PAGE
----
You’ve probably either read or heard of the book, Sapiens. A remarkable chronicle of humanity’s evolution, and a book that, on the surface, has absolutely nothing to do with marketing. But what it does teach us is why we are the way that we are; the way we interact, build networks, process information and make decisions. And all of this, of course, is very bedrock of marketing.
The first big marketing lesson relates to how we form social structures and it’s all to do with the size of our brains. Not that bigger brains = greater social ability. The effect is rather less direct. You see because we have such large brains, a huge proportion of our energy is required to keep them active – about 25%, compared to just 8% for chimpanzees, for example, who can instead direct that energy towards their guns, chest and legs. We’re basically pretty pathetic creatures from a physical perspective.
The other effect of our large brains is the relatively short gestation period of humans. You see if the gestation period were much longer, our large craniums would have caused horrifically high death rates in childbirth. So instead we’re born useless, utterly incapable of doing anything ourselves for the first couple of years and completely dependent on our parents, which means that in turn they are then limited in their ability to gather food, kill predators, etc.
This double whammy of physical ineptitude, all caused by our oversized heads, means that we are entirely dependent on broader social networks to keep us alive. Consequently, our ability to build social bonds has become far more important than our ability to do anything as individuals. We have to be able to fit in, to be part of the gang, to identity with those within the tribe and make enemies of those outside it. Being objectively right has never really been important in our evolution. What’s been important is that we fit in. We’ve therefore not evolved the brains of scientists, but of defence lawyers. This has all sorts of implications to marketing:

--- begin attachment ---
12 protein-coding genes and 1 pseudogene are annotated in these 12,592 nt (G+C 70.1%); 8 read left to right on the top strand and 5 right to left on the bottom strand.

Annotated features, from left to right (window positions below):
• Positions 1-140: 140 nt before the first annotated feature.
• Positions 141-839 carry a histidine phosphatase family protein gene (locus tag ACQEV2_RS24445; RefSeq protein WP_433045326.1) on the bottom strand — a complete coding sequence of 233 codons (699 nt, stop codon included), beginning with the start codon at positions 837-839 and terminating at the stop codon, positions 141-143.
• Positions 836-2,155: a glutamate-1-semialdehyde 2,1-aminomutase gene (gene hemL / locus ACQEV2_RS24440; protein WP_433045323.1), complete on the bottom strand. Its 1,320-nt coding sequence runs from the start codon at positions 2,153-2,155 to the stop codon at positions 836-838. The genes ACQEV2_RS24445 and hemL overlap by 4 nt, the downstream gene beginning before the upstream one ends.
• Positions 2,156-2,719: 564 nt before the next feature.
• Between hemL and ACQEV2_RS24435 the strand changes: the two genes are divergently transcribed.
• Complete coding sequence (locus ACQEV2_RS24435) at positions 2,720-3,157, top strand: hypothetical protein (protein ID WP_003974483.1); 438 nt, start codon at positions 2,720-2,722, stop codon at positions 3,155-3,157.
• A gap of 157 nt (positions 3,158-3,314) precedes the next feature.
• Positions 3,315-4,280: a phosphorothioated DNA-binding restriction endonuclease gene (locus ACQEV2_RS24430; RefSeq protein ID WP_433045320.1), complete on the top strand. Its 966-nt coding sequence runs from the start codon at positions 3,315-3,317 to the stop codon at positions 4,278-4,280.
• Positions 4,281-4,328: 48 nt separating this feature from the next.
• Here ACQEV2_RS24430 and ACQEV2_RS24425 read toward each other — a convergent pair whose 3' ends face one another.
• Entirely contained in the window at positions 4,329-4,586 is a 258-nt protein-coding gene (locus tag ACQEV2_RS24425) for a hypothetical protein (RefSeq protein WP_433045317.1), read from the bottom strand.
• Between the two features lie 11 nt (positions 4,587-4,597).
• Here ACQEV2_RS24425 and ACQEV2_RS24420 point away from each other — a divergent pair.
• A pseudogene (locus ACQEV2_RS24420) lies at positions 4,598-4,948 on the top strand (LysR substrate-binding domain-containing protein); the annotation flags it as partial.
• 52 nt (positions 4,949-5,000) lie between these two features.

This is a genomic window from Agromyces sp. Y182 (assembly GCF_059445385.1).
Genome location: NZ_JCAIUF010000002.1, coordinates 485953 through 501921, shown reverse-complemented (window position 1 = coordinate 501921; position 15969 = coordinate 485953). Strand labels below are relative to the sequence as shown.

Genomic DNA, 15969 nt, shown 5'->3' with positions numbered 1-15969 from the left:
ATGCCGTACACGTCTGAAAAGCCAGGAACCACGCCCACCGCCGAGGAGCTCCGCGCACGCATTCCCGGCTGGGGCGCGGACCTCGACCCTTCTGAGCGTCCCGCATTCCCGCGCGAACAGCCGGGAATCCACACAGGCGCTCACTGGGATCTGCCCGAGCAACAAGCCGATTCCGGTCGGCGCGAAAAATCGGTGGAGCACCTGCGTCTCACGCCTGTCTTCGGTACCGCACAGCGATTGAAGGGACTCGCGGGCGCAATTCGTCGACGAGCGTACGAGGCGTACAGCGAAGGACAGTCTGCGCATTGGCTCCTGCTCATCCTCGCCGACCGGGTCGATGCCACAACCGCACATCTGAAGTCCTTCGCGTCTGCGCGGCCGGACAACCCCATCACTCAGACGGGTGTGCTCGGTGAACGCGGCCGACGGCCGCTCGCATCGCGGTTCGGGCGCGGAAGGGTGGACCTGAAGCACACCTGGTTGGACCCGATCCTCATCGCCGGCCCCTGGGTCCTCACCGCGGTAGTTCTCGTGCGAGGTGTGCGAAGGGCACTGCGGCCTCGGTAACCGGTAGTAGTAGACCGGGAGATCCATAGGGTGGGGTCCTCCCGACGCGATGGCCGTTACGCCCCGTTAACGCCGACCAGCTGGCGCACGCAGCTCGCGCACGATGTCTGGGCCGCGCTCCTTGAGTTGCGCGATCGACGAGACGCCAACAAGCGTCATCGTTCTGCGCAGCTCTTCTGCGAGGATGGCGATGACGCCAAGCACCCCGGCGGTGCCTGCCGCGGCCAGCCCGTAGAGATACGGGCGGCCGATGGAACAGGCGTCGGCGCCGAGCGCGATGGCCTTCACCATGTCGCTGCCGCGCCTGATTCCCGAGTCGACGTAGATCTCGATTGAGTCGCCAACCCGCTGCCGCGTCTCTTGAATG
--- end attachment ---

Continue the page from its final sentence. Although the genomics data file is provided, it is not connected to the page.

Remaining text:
- It explains confirmation bias
- it explains the rise of social media networks
- It explains people’s motivation to make purchases based on self expression and how it helps them to identify with certain social constructs
- It explains why influencers have become so powerful
- It also explains our risk aversion, and why it’s so difficult to get mid-level management in large organisations to ever make big decisions
The second big lesson for marketing is this. The book argues that these social networks and the gossip that took place within them, were sufficient to organise us in groups of up to about 150. What enabled us to go beyond that in a way that no other animal could, was our ability not to communicate about fact, but to communicate about fiction. This ability to tell stories about religion, myths, nations and money (and more importantly, believe them ourselves!) is what enables us to organise large numbers of strangers who then channel their collective energy towards the achievement of colossal acts, from the pyramids to space travel.
Critically from a marketing perspective, it’s also the reason why great brands have to be able to tell great stories! And this applies just as much in the world of B2B as it does in any consumer market. Yes, B2B brands have to provide more detail to help those concerned rationalise their decisions, but the decisions themselves are still made on a deep, visceral level, based on the stories we hear.
As marketers we obsess with the here and now; recent google algorithm updates or social channel. But I think we might benefit from taking a break from the latest trends and get to grips instead with the underlying behaviours and traits that have driven us as a species for the last 300,000 years.
See you next time.